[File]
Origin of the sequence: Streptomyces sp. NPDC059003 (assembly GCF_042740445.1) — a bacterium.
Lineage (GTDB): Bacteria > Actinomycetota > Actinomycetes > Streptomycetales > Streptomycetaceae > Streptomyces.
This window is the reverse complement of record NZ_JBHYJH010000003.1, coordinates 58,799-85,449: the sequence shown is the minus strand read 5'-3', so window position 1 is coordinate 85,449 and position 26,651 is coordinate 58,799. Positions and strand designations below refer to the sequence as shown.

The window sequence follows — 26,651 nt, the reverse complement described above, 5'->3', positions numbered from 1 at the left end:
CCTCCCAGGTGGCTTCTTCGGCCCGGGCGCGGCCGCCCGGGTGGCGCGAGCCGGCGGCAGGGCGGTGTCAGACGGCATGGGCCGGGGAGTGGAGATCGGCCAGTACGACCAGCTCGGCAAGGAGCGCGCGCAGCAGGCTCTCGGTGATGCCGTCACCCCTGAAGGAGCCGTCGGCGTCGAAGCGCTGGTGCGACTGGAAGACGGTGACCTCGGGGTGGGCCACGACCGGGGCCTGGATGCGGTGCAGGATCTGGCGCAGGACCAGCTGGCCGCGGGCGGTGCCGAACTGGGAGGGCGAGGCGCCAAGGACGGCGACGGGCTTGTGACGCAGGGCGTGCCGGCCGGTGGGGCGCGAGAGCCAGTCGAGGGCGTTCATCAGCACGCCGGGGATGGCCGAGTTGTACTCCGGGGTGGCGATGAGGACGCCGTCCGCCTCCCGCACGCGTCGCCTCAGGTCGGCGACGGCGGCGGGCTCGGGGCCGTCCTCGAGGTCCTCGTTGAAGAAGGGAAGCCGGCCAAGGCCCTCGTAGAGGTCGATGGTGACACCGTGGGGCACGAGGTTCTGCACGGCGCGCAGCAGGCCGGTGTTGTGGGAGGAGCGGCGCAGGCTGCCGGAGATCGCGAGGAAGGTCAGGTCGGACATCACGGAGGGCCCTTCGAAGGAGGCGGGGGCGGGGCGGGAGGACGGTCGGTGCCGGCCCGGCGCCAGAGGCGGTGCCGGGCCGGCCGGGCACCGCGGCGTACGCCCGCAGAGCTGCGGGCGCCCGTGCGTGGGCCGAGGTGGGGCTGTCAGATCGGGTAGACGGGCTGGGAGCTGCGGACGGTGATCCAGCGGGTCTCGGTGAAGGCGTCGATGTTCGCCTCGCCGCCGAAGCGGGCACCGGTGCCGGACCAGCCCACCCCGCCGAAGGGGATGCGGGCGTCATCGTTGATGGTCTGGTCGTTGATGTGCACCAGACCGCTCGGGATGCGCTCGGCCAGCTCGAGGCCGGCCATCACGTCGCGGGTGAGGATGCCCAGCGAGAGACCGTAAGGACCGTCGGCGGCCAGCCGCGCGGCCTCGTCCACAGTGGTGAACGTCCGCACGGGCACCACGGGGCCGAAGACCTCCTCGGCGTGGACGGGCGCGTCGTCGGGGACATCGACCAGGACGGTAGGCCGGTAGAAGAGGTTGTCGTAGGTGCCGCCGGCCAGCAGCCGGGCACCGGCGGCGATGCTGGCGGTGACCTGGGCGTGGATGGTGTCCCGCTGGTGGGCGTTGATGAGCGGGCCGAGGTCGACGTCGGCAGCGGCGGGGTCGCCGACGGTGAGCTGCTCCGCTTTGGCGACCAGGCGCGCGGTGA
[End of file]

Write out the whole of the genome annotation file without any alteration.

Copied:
Origin of the sequence: Streptomyces sp. NPDC059003 (assembly GCF_042740445.1) — a bacterium.
Lineage (GTDB): Bacteria > Actinomycetota > Actinomycetes > Streptomycetales > Streptomycetaceae > Streptomyces.
This window is the reverse complement of record NZ_JBHYJH010000003.1, coordinates 58,799-85,449: the sequence shown is the minus strand read 5'-3', so window position 1 is coordinate 85,449 and position 26,651 is coordinate 58,799. Positions and strand designations below refer to the sequence as shown.

The window sequence follows — 26,651 nt, the reverse complement described above, 5'->3', positions numbered from 1 at the left end:
CCTCCCAGGTGGCTTCTTCGGCCCGGGCGCGGCCGCCCGGGTGGCGCGAGCCGGCGGCAGGGCGGTGTCAGACGGCATGGGCCGGGGAGTGGAGATCGGCCAGTACGACCAGCTCGGCAAGGAGCGCGCGCAGCAGGCTCTCGGTGATGCCGTCACCCCTGAAGGAGCCGTCGGCGTCGAAGCGCTGGTGCGACTGGAAGACGGTGACCTCGGGGTGGGCCACGACCGGGGCCTGGATGCGGTGCAGGATCTGGCGCAGGACCAGCTGGCCGCGGGCGGTGCCGAACTGGGAGGGCGAGGCGCCAAGGACGGCGACGGGCTTGTGACGCAGGGCGTGCCGGCCGGTGGGGCGCGAGAGCCAGTCGAGGGCGTTCATCAGCACGCCGGGGATGGCCGAGTTGTACTCCGGGGTGGCGATGAGGACGCCGTCCGCCTCCCGCACGCGTCGCCTCAGGTCGGCGACGGCGGCGGGCTCGGGGCCGTCCTCGAGGTCCTCGTTGAAGAAGGGAAGCCGGCCAAGGCCCTCGTAGAGGTCGATGGTGACACCGTGGGGCACGAGGTTCTGCACGGCGCGCAGCAGGCCGGTGTTGTGGGAGGAGCGGCGCAGGCTGCCGGAGATCGCGAGGAAGGTCAGGTCGGACATCACGGAGGGCCCTTCGAAGGAGGCGGGGGCGGGGCGGGAGGACGGTCGGTGCCGGCCCGGCGCCAGAGGCGGTGCCGGGCCGGCCGGGCACCGCGGCGTACGCCCGCAGAGCTGCGGGCGCCCGTGCGTGGGCCGAGGTGGGGCTGTCAGATCGGGTAGACGGGCTGGGAGCTGCGGACGGTGATCCAGCGGGTCTCGGTGAAGGCGTCGATGTTCGCCTCGCCGCCGAAGCGGGCACCGGTGCCGGACCAGCCCACCCCGCCGAAGGGGATGCGGGCGTCATCGTTGATGGTCTGGTCGTTGATGTGCACCAGACCGCTCGGGATGCGCTCGGCCAGCTCGAGGCCGGCCATCACGTCGCGGGTGAGGATGCCCAGCGAGAGACCGTAAGGACCGTCGGCGGCCAGCCGCGCGGCCTCGTCCACAGTGGTGAACGTCCGCACGGGCACCACGGGGCCGAAGACCTCCTCGGCGTGGACGGGCGCGTCGTCGGGGACATCGACCAGGACGGTAGGCCGGTAGAAGAGGTTGTCGTAGGTGCCGCCGGCCAGCAGCCGGGCACCGGCGGCGATGCTGGCGGTGACCTGGGCGTGGATGGTGTCCCGCTGGTGGGCGTTGATGAGCGGGCCGAGGTCGACGTCGGCAGCGGCGGGGTCGCCGACGGTGAGCTGCTCCGCTTTGGCGACCAGGCGCGCGGTGA